Testosterone Lowers Insulin Resistance in Obese Men

Posted by Dr. Michael White, Updated on January 16th, 2023
Reading Time: 3 minutes

Testosterone Lowers Insulin Resistance in Obese Men

According to a recent study, testosterone, metformin, or a combination of both lowered insulin resistance in obese men.

The link between obesity and diabetes has been established. For men suffering from both of these afflictions, the result is often lower testosterone levels.

So the questions are: Can Testosterone Replacement Therapy (TRT) lower insulin resistance and boost testosterone back to a more normal level? What about the combination of TRT with metformin, a commonly-prescribed drug for diabetics? Or what about either testosterone or metformin alone?

To answer those questions, a group of researchers conducted a double-blind, parallel-group, placebo, and randomized controlled trial of metformin, testosterone, or both, on obese men. The objective was to measure changes in insulin resistance.

The 1-year study evaluated the independent and combined effects of metformin and testosterone in 106 men with obesity, aged 18–50 years, who had low levels of testosterone and no diabetes. The primary outcome was a change in insulin resistance, measured as the Homeostasis Model Assessment for Insulin Resistance (HOMA-IR) Index.

Secondary outcomes included total and free serum testosterone changes, body composition, metabolic variables, erectile function, and health-related quality of life (HRQoL).

Results In the intention-to-treat analysis, the HOMA-IR index decreased significantly in all active groups compared to the placebo (metformin 2.4, 95 % CI 4.1 to ?0.8, p = 0.004; testosterone 2.7, 95 % CI 4.3 to 1.1, p = 0.001; combination 3.4, 95 % CI 5.0 to 1.8, p < 0.001).

The combined therapies were not more effective than testosterone alone in decreasing insulin resistance (0.7, 95 % CI 2.3 to 0.9, p = 0.383). Only the combination of metformin plus testosterone significantly increased total and free testosterone concentrations compared to the placebo.

No significant changes in body composition (except for a higher decrease in fat mass in the metformin and combination group), metabolic variables, erectile function, or HRQoL were found with any treatment.

Among men with obesity and low testosterone concentrations, the combination of metformin plus testosterone, metformin only, and testosterone only, compared to placebo, reduced insulin resistance.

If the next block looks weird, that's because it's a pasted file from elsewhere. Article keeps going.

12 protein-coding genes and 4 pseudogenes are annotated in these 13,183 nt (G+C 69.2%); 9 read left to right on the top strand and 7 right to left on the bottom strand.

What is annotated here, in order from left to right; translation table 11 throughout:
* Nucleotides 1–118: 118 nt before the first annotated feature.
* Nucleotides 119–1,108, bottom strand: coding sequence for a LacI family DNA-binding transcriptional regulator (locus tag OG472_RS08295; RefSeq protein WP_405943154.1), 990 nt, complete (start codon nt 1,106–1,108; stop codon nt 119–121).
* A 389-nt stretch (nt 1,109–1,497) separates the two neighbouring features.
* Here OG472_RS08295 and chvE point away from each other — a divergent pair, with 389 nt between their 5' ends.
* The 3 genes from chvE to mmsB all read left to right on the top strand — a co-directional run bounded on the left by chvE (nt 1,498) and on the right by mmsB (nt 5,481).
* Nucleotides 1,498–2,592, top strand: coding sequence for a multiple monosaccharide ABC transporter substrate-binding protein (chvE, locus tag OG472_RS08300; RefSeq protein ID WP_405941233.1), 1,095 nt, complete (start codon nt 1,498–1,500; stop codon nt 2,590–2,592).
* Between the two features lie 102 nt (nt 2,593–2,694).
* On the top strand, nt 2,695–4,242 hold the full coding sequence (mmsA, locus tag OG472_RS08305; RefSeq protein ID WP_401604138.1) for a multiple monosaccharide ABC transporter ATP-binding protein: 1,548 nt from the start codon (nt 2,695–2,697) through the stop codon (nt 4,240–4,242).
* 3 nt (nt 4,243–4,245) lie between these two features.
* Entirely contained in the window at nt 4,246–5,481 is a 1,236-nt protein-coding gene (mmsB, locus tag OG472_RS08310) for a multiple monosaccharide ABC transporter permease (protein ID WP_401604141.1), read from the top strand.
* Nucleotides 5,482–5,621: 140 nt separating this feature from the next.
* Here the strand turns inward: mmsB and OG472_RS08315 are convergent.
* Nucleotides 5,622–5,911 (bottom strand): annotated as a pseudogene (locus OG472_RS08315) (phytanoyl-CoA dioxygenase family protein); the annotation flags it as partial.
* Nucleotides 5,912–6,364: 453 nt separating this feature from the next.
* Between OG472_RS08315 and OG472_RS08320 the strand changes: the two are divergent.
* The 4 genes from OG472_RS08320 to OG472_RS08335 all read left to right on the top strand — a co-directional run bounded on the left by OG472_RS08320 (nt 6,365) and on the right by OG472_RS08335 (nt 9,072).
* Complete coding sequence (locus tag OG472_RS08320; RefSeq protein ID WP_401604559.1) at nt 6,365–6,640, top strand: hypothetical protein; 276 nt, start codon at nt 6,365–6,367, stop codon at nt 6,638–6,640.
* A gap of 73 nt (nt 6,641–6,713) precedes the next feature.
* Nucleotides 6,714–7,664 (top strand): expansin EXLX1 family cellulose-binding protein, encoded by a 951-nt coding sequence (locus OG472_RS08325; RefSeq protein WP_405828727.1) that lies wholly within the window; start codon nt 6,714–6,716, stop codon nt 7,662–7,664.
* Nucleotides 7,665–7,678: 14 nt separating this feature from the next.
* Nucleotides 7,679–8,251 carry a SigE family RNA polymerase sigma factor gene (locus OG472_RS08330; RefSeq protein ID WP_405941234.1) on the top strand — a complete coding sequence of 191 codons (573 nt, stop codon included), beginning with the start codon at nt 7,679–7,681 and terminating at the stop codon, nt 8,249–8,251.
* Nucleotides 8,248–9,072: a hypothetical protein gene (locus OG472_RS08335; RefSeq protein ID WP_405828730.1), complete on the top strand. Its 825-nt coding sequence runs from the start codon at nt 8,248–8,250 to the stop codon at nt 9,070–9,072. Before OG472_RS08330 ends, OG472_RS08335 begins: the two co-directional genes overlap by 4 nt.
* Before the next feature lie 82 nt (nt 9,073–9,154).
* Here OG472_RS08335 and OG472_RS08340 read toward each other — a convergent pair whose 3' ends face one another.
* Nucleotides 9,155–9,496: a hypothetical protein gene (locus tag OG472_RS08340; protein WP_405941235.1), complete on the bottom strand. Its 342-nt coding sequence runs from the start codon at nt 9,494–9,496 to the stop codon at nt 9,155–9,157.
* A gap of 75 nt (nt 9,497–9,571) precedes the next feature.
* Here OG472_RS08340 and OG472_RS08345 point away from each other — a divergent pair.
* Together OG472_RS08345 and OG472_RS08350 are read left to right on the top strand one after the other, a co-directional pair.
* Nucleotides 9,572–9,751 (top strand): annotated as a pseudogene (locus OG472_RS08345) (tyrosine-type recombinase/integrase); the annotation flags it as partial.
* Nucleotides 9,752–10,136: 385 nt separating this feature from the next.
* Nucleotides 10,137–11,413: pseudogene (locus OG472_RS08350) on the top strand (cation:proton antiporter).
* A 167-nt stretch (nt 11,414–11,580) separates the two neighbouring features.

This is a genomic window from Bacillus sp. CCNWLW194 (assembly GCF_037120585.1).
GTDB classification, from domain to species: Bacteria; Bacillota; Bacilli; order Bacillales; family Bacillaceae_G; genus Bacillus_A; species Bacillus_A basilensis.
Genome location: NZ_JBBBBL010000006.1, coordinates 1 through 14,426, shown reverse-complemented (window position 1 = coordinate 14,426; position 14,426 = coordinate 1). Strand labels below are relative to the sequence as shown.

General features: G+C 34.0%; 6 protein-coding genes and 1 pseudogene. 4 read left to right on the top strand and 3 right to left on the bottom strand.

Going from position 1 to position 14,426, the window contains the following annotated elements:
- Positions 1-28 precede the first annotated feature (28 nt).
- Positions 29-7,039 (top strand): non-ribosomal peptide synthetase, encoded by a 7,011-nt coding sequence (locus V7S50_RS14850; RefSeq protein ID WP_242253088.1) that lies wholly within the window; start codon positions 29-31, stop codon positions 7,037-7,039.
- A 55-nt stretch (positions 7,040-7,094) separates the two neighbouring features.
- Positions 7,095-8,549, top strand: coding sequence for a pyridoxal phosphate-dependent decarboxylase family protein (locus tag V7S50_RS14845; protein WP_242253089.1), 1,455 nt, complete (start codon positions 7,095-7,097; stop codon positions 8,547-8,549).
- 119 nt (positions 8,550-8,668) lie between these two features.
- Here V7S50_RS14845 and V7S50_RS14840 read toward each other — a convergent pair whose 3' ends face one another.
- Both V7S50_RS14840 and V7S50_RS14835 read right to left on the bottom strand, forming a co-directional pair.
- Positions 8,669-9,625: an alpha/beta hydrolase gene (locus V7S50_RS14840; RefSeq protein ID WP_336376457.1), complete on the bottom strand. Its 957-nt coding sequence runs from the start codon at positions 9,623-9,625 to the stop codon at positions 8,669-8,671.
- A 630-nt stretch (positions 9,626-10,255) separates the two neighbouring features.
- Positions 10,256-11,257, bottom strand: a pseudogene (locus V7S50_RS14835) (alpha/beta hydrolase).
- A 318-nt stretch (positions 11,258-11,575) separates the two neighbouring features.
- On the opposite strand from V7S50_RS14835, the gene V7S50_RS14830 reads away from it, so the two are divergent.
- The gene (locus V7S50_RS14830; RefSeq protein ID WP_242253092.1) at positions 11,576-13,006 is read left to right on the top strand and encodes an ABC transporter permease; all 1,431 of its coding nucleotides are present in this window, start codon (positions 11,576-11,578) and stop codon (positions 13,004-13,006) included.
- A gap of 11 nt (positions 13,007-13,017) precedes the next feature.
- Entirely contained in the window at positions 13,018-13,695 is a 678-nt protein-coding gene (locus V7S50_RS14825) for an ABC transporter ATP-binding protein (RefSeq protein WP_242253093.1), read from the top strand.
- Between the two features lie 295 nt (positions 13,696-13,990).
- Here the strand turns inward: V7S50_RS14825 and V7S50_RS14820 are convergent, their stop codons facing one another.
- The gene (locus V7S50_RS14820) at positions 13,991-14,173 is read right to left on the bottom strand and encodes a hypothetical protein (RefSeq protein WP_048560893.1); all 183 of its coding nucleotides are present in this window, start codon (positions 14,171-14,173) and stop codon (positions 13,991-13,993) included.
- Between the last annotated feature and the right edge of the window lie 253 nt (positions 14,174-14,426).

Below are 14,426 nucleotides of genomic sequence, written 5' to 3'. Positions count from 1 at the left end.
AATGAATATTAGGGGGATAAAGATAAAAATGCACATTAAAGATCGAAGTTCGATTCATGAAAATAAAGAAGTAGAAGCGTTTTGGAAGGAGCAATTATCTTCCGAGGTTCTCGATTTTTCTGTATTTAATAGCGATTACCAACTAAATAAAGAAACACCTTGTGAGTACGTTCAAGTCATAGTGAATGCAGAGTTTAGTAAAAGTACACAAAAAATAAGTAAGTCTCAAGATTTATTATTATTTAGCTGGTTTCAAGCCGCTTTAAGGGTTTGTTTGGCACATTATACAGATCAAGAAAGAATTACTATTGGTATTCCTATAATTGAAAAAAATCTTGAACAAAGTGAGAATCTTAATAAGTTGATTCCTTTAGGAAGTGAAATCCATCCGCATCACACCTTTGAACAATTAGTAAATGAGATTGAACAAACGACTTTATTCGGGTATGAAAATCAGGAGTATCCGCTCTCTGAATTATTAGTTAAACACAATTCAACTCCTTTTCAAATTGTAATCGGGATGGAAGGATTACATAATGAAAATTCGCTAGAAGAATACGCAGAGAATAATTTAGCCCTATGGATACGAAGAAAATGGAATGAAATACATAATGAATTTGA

The research was published in the journal Metabolism.

Early studies found that TRT can control diabetes.

Two early studies concluded that TRT reversed diabetes in one-third of the study’s participants. The results of a 2020 study conducted in Germany were quite positive.

The research evaluated 356 men who received usual diabetes treatment and educational courses. In addition to standard diabetes treatment regimens, 178 men with an average age of 62 received 1,000 milligrams of slow-release testosterone every 12 weeks after an initial 6-week interval. Another 178 men with an average age of 64 did not receive TRT and served as controls.

One-third, or 34.3%, of those in the testosterone group saw a lessening in their type 2 diabetes. Almost half (46.6%) had standard glucose regulation with antidiabetic treatments. 83% achieved their target A1C level of 6.5%, and 90% reached the target of 7% or better.

The control group experienced no improvements or reductions in glucose or A1C levels. The testosterone group also had fewer deaths, myocardial infarctions, strokes, and diabetic complications.

As mentioned earlier, Low-T in men has been linked with an accumulation of visceral fat that often results in increased insulin resistance and an elevated risk of type 2 diabetes.

Paresh Dandona, MD, Ph.D., a SUNY distinguished professor at the University of Buffalo, co-authored the study. "The occurrence of this syndrome is common," he says. "With appropriate testosterone replacement, obesity, insulin resistance, and diabetes may be reversible."

A 2016 study by Dr. Dandona evaluated 94 men suffering from type 2 diabetes. Before the treatment, the 44 men in the study with low testosterone had significantly lower levels of insulin signaling in fat tissue, reflected in lower insulin sensitivity.

The men were randomized to get a placebo or testosterone treatment weekly for 24 weeks. The researchers found a 32% increase in glucose uptake by tissues in response to insulin in the men taking TRT. Prominent genes controlling insulin signaling had increased expression.

In an earlier 2004 report, Dr. Dandona and his colleagues pointed out the persistent hypogonadotropic hypogonadism in type 2 diabetes. "We started this field right here in 2004," Dr. Dandona stated. Based on his research, ''About one-third of men with type 2 diabetes have low testosterone at a level that would be called subnormal."

The 2016 study by Dr. Dandona showed that men with type 2 diabetes and Low-T could benefit significantly from TRT. With the publication of that study, he described the results as ''The first definitive evidence that testosterone is an insulin sensitizer and hence a metabolic hormone."





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